The Saturday session was pretty standard on a nice, double row thorn hedge that has evidently been used as a training hedge several times in the recent past. What was particularly interesting, though, was a tool that Martijn’s son Luke was using for taking the heels off – a tool that was designed for cutting willow osiers and tree pruning. Nice and sharp and being wielded to great effect by Luke, who we hope will be entering our novice competition next year.
There were six trainees and we laid three cants, joining onto a length that had been laid in the local style. The weather was OK for most of the day but, naturally, turned wet towards the end.
The Maasheggen in Holland received approval in 2018 as a UNESCO biosphere reserve – an area in which humans and nature coexist. It claims to represent the oldest cultivated landscape in the Netherlands and is a mosaic of hedgerows, meadows and ponds on the bank of the river Maas. Not unlike some areas of England … but flat. Within this area there are 275 kilometres of hedge.
Every year they hold a “hedge-braiding” competition, this was the fourteenth. Usually they expect to get 5,000 or more visitors to the event. No, that’s not a misprint, 5,000. However as we were in the teeth of a gale with occasional driving rain numbers were greatly reduced and there were only about 1,000. At most of our competitions in the UK you could knock two zeroes off those numbers and still have spare fingers. Many of the spectators come by bicycle either because they are local or they park remotely and cycle in. Many of the competitors also turned up on bikes with polesaws, long-handled pruners and long hooking sticks strapped to their crossbars and sticking out about 3 feet each end. Bicycles are a really big deal in Holland.
Their hedging style is possibly unique in that it is designed to allow the free flow of water to and fro through the hedge and (not good news for coppice workers) uses no stakes or binders at all. The “weavers” use only live stakes and lay the rest of the hedge in 3 layers, one from ground level as in the British styles, a middle level and then a top level that is intertwined to form the top of the hedge. This style is centuries old, as are most of the hedging styles around Europe. It tends to look rather untidy to many British eyes and the high pleaching is a definite no-no on this side of the North Sea. However, it is only meant to be effective against cattle and the live stakes mean that the whole thing is actually very robust even though it doesn’t look very substantial. A blackbird should be able to fly through it apparently. The argument against the more robust style of British hedging is that the river floods but when it recedes it brings with it all the detritus, natural and man-made, and whereas the Maasheggen style allows all this water and debris to pass through the substantial gaps without any significant problem the fuller, denser style of British hedges allegedly causes all the accumulated rubbish to build up against the hedge, creating a dam which eventually gives way under the accumulated weight of water. This argument is not universally accepted though and there are, I understand, something like 80 kilometres of South of England style hedge.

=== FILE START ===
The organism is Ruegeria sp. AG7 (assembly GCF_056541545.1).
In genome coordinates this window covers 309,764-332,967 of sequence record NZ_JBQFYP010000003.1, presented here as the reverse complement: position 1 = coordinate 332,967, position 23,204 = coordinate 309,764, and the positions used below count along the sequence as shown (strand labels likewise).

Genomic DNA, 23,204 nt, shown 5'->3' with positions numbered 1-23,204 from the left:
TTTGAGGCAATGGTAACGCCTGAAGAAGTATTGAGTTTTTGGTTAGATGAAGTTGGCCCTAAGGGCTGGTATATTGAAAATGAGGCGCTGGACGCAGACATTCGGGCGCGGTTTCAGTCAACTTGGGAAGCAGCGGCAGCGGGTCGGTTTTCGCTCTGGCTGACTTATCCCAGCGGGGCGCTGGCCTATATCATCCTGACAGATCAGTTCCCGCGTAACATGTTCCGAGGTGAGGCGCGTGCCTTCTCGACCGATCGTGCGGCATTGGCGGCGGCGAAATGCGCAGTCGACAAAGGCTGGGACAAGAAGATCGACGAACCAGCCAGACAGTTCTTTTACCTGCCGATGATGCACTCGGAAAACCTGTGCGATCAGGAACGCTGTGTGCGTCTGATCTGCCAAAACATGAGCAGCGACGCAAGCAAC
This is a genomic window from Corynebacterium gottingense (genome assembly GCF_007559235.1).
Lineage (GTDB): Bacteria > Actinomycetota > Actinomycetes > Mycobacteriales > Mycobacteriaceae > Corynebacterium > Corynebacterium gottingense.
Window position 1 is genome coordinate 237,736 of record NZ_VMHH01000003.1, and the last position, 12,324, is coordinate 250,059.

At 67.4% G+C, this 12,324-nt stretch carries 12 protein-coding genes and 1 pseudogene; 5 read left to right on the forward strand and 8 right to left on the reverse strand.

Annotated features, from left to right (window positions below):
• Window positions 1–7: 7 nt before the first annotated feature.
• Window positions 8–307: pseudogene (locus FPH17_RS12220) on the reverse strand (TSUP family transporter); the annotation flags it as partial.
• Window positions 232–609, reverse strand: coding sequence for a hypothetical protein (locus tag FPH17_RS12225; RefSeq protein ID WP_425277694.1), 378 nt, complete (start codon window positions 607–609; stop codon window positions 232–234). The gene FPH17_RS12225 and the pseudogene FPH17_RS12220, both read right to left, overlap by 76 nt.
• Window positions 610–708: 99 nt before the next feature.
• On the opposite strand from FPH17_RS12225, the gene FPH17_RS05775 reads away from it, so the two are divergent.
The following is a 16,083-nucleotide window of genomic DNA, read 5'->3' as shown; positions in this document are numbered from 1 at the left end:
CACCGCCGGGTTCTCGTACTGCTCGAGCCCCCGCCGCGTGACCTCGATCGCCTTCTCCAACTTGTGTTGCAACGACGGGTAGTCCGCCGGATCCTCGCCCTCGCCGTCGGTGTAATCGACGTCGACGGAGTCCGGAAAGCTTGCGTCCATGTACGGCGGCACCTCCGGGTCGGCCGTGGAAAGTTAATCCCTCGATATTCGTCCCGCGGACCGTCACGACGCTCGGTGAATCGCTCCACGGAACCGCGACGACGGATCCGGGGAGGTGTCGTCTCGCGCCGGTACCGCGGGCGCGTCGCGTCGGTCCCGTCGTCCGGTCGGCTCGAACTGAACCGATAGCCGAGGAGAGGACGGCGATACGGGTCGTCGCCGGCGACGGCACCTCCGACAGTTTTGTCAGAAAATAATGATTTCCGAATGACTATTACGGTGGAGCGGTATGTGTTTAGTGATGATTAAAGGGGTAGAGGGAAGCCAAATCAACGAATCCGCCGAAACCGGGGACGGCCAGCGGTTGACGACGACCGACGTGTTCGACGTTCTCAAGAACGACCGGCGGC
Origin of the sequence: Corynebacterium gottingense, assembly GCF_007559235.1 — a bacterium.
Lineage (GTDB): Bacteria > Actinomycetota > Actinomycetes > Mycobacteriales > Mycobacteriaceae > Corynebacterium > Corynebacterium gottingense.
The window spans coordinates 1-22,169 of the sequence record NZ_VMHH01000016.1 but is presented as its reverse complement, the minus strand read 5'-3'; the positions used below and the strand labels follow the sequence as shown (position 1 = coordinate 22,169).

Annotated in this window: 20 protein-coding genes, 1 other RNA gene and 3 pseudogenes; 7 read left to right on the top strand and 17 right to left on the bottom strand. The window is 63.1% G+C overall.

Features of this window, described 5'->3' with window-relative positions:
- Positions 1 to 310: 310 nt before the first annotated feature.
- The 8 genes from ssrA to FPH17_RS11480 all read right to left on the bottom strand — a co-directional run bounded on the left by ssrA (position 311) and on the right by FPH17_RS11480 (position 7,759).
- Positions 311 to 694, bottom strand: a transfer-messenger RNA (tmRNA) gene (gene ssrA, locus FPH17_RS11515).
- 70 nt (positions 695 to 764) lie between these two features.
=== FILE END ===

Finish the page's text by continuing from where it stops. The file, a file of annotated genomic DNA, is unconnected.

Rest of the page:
The British hedge usually attracts quite a lot of interest and apparently gets a high approval rating from the viewing public.
Some brave souls were attempting to defy the weather and generate a bit of enthusiasm and party atmosphere with a pantomime horse and lots of bubbles. I fear they were not very successful.
The Dutch were extremely hospitable and the event was well organised; there were 37 cants I think. The small group of them who come over every February to enter our South of England hedgelaying competition enable a bit of cultural cross-pollination. Some of them were using an unusual type of billhook that looks very like a butcher’s cleaver and some of them appear to do a great deal of the pleaching using a saw rather than an axe or billhook. Most of them lay in teams compared to the British competitions, which are nearly all individual contests. There were no chainsaws used, except by us. We acknowledged the local sensitivities by using only a battery saw.
General impressions of Holland: it’s very neat and tidy with tiny little roads in the towns and villages. There is a lot of infrastructure for bikes – cycle lanes and paths, dedicated crossings and lots of traffic calming in town to keep speeds down. Nearly every house with a patch of garden has espaliered trees either up against the house wall or on the boundary. There are a huge number of willow trees lining roads, fields and ditches, which they keep closely pollarded (That was the job of one of our hosts, a willow-pollarder.)
The bicycle is king.
Roger Taylor (pictures) and Frank Wright (words)